An extension of the anxieties ‘below the stairs’ which has class implications of the resentful people from your past that you wronged rising up to revenge themselves, but also suggests dark claustrophobic spaces, dungeons and tombs, and descents into hell. Underground locations are literally subversive and undermining our sense of security: they manifest what is going on below the surface and under people’s very noses, and monsters that inhabit such spaces are already suggesting primal predator or demonic qualities.
7. In the Backseat of the Car
In true pantomime fashion, the horror of someone or something suddenly appearing in the backseat of your car is the ‘He’s behind you’ surprise modernized. We expect the back of our car to be empty if we think we leave it locked, and returning then to discover an intruder in this uncomfortably enclosed space where you cannot easily turn around to confront it – your escape vehicle having suddenly become your prison – hits all the right fright buttons.
8. In the Woods
The dangers of the woods already have cautionary fairytale connections with wolves, lost babes and witches’ houses (Blair Witch Project-style), but this is also unpredictable and literally ‘wild’ terrain to run and hide in that the killer is bound to know better as hunting territory than the disoriented victim. Moreover, the directionality of sounds is deceiving, there is a possible attack radius of 360 degrees (with no walls to back against), and at night a torch may light your way but it also indicates your position as prey to your stalker…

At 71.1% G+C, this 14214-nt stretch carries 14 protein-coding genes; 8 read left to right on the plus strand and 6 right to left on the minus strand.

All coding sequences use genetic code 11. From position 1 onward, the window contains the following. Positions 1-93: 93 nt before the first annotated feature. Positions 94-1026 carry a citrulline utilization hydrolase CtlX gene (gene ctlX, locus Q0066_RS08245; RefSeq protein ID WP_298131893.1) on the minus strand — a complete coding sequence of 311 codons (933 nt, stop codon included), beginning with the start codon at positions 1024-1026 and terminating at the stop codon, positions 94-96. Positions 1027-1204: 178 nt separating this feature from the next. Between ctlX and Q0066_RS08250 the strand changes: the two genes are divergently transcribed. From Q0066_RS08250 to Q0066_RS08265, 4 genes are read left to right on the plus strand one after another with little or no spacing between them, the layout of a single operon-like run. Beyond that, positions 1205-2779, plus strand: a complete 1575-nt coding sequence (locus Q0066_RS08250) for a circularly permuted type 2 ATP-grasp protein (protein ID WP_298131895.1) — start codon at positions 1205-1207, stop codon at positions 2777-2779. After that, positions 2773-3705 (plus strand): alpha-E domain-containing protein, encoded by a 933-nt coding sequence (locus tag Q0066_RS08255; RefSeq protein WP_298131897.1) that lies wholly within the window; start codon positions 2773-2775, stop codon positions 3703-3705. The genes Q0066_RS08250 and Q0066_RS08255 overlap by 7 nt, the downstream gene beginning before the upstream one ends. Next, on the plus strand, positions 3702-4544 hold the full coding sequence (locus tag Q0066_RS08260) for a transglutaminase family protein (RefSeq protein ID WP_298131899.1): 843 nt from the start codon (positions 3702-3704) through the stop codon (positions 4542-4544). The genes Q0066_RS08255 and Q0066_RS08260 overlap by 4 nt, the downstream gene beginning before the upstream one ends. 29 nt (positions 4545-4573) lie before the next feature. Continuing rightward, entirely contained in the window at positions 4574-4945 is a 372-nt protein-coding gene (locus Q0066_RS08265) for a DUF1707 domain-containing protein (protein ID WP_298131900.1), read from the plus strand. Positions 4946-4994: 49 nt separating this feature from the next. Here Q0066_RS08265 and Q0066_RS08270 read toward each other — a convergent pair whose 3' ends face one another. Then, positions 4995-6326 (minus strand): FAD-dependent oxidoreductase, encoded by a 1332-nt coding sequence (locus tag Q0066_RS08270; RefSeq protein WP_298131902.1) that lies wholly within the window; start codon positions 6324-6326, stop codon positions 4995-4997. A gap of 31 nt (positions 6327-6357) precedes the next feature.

9. Down Alleyways
Alleyways are the urban jungle equivalent of being lost in the woods and off the beaten track. They are liminal space writ large in being between main roads, behind houses, and literally the ‘shady’, ‘backdoor’ deal. Like with corridors and stairways, there are corners, closed doors and infinite possibilities for hiding places for violent sorts, and horror films love to reimagine true crime anxieties about muggings or molestation into scarier scenarios about what hides in city shadows.
10. In the Factory
Sci-fi film plots often like to explore the things that worry us about technology and engineering, and horror movies take that same unease and transcribe it visually. Abandoned warehouses, train stations, power plants and working factories are spaces that were designed for the inhuman and inanimate, but these un-people-friendly spaces actually have a disturbing life of their own. This metaphor of the cold, calculating machine-like monster maps eerily well onto a horror film killer (the Terminator movies loved this device), and makes such places more their realm than ours, as well as being noisy, poorly-lit, labyrinthine environments filled with dangerous machinery: the industrial haunted house. Places we can’t see into, know well, navigate easily or understand fully are always the scariest hiding spots for serial killers and supernatural forces in horror films. Scary movies are most successful when they can tap into fears we already have, and nourish them until looking under the bed or behind the door isn’t just something we did as kids to keep the nightmares at bay – but something we have to do the minute the horror film is over or before we can sleep at night. Sweet dreams…